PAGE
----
While significant parts of the globe are already facing significant freshwater scarcity, the need for more freshwater is projected to increase in order to sustain the increasing global population and economic growth and adapt to climate change.
An almost limitless supply of fresh water exists in the form of water vapor above Earth’s oceans, yet remains untapped. Now, researchers at the University of Illinois Urbana-Champaign (UIUC) have proposed a new infrastructure capable of harvesting oceanic water vapor as a solution to limited supplies of fresh water in various locations around the world.
The study evaluated 14 water-stressed locations across the globe for the feasibility of a hypothetical structure capable of capturing water vapor from above the ocean and condensing it into fresh water – and doing so in a manner that will remain feasible in the face of continued climate change.
“Water scarcity is a global problem and hits close to home here in the U.S. regarding the sinking water levels in the Colorado River basin, which affects the whole Western U.S.,” said Praveen Kumar, research executive. “However, in subtropical regions, like the Western U.S., nearby oceans are continuously evaporating water because there is enough solar radiation due to the very little cloud coverage throughout the year.”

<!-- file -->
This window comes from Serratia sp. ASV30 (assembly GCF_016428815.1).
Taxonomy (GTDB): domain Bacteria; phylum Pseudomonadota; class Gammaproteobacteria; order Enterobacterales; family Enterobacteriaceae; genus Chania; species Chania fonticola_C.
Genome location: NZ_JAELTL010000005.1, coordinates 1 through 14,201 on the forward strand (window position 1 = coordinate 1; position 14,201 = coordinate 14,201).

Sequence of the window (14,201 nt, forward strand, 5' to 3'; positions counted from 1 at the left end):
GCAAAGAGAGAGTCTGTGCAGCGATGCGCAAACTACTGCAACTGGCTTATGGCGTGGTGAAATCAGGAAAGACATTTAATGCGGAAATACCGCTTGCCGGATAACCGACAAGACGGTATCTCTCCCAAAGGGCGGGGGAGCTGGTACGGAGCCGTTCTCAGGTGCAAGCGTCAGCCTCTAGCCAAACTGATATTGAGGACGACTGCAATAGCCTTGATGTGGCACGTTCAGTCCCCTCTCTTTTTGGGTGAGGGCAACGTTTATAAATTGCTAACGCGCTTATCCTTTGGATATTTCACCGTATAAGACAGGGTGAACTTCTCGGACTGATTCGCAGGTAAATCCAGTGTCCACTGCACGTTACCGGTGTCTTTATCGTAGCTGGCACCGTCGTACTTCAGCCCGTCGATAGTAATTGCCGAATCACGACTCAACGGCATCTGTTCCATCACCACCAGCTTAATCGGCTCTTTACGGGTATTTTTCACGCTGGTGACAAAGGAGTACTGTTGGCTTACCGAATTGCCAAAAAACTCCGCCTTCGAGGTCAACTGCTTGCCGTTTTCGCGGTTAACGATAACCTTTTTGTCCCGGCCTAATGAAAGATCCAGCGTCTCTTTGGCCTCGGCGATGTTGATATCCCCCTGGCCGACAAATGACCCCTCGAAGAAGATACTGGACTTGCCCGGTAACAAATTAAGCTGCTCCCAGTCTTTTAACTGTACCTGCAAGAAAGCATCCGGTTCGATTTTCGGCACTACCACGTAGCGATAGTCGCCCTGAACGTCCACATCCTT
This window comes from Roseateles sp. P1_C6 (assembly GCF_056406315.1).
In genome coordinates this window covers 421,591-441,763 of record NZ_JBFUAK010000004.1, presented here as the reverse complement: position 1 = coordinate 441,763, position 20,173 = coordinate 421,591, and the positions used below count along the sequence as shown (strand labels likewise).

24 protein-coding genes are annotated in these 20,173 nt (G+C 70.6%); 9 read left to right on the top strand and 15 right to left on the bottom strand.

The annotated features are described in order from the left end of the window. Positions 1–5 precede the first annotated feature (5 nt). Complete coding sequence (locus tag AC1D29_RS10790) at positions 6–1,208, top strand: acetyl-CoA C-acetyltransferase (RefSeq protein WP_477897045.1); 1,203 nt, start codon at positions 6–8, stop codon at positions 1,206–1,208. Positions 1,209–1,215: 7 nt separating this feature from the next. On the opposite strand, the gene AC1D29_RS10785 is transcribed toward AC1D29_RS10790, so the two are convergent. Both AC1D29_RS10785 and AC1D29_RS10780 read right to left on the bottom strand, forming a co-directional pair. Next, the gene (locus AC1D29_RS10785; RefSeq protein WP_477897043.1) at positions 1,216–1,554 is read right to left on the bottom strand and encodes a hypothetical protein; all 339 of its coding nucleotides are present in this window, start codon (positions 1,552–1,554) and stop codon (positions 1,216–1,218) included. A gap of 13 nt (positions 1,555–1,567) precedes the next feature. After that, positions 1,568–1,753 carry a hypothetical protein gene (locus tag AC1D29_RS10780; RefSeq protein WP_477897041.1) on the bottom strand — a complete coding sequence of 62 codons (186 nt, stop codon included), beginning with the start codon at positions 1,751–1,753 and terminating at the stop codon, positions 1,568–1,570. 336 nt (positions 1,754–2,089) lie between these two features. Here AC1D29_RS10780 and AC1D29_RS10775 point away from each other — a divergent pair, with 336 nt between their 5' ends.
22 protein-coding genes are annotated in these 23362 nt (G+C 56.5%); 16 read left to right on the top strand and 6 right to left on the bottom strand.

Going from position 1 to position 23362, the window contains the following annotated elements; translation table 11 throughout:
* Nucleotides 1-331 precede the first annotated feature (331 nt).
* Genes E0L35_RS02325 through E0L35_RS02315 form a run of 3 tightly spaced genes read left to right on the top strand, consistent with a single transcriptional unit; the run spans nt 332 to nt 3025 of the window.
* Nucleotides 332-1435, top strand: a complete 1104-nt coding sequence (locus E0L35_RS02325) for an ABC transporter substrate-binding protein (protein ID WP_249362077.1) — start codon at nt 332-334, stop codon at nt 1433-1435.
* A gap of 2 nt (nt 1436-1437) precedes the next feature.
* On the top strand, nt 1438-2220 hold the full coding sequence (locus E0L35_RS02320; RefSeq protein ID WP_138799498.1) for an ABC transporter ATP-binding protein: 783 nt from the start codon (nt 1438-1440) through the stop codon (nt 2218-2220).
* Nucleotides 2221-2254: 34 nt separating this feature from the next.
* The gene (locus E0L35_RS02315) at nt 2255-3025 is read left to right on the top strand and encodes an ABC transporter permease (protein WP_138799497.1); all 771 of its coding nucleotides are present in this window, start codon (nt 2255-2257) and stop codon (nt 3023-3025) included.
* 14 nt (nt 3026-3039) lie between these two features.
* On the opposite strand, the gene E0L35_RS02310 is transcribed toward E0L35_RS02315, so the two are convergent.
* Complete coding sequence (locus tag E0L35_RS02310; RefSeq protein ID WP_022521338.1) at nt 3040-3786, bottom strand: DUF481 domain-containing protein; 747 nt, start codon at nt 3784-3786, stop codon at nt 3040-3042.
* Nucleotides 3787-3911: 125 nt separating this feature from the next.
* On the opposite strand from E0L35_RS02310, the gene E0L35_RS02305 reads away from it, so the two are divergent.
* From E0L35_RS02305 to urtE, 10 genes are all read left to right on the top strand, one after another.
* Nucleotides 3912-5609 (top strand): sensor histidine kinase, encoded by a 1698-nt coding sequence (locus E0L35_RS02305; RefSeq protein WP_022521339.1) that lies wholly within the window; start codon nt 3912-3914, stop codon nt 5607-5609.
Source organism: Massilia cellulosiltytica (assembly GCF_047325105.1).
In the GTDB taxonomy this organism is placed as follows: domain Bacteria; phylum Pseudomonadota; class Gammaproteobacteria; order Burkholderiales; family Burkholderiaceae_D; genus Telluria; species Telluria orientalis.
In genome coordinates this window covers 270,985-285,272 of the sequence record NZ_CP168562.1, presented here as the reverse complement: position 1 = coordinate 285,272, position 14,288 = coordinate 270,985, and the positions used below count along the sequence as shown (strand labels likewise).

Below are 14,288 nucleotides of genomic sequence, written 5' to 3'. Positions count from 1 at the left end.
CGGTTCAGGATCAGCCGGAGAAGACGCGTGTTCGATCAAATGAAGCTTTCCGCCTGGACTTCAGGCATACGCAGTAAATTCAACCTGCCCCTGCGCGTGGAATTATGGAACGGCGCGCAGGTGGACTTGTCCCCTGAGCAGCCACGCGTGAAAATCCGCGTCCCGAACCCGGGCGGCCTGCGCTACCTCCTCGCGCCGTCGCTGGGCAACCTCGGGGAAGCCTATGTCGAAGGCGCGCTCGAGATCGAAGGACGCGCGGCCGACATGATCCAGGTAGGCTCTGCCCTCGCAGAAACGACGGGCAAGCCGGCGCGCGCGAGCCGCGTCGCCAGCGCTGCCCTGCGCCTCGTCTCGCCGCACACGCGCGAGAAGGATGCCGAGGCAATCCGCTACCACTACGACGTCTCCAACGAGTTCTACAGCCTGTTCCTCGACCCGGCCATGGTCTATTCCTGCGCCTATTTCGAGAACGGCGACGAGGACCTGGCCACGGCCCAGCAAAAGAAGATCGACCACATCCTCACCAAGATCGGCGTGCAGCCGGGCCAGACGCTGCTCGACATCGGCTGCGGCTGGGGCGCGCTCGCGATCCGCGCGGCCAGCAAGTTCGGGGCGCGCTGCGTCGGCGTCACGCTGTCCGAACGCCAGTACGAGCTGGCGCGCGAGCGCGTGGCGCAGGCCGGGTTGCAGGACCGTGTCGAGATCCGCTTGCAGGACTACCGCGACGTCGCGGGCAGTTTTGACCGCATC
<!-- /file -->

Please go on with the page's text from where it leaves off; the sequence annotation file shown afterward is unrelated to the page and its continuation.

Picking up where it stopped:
According to the researchers, previous techniques of wastewater recycling, cloud seeding, and desalination have had only limited success. Although established in some parts of the world, desalination plants face sustainability issues due to the brine and heavy metal-laden wastewater they produce.
Eventually, we will have to find a way to increase the supply of fresh water, as conserving and recycling water from existing sources, while essential, will not be enough to meet human needs. Now, the UIUC team devised a new method that can do that at large scales.
For their study, the researchers conducted atmospheric and economic analyzes of the placement of hypothetical water vapor-extracting structures 210 meters wide and 100 meters high. Based on their models, the scientists found that capturing moisture over ocean surfaces is feasible for many water-stressed regions worldwide. The estimated water yield of the proposed structures could supply fresh water to large population centers in the subtropics.
“The climate projections show that the oceanic vapor flux will only increase over time, providing even more fresh water supply,” Afeefa Rahman said. “So, the idea we are proposing will be feasible under climate change. This provides a much-needed and effective approach for adaptation to climate change, particularly to vulnerable populations living in arid and semi-arid regions of the world.”
According to scientists, this solution for global supply works based on the natural water cycle, eliminating the use of outdated wastewater recycling techniques, cloud seeding, or expensive ocean desalination processes. The researchers said this study opens the door for novel infrastructure investments that can effectively address the increasing global scarcity of fresh water.
- Afeefa Rahman, Praveen Kumar and Francina Dominguez. Increasing freshwater supply to sustainably address global water security at scale. Scientific Reports, 2022; DOI: 10.1038/s41598-022-24314-2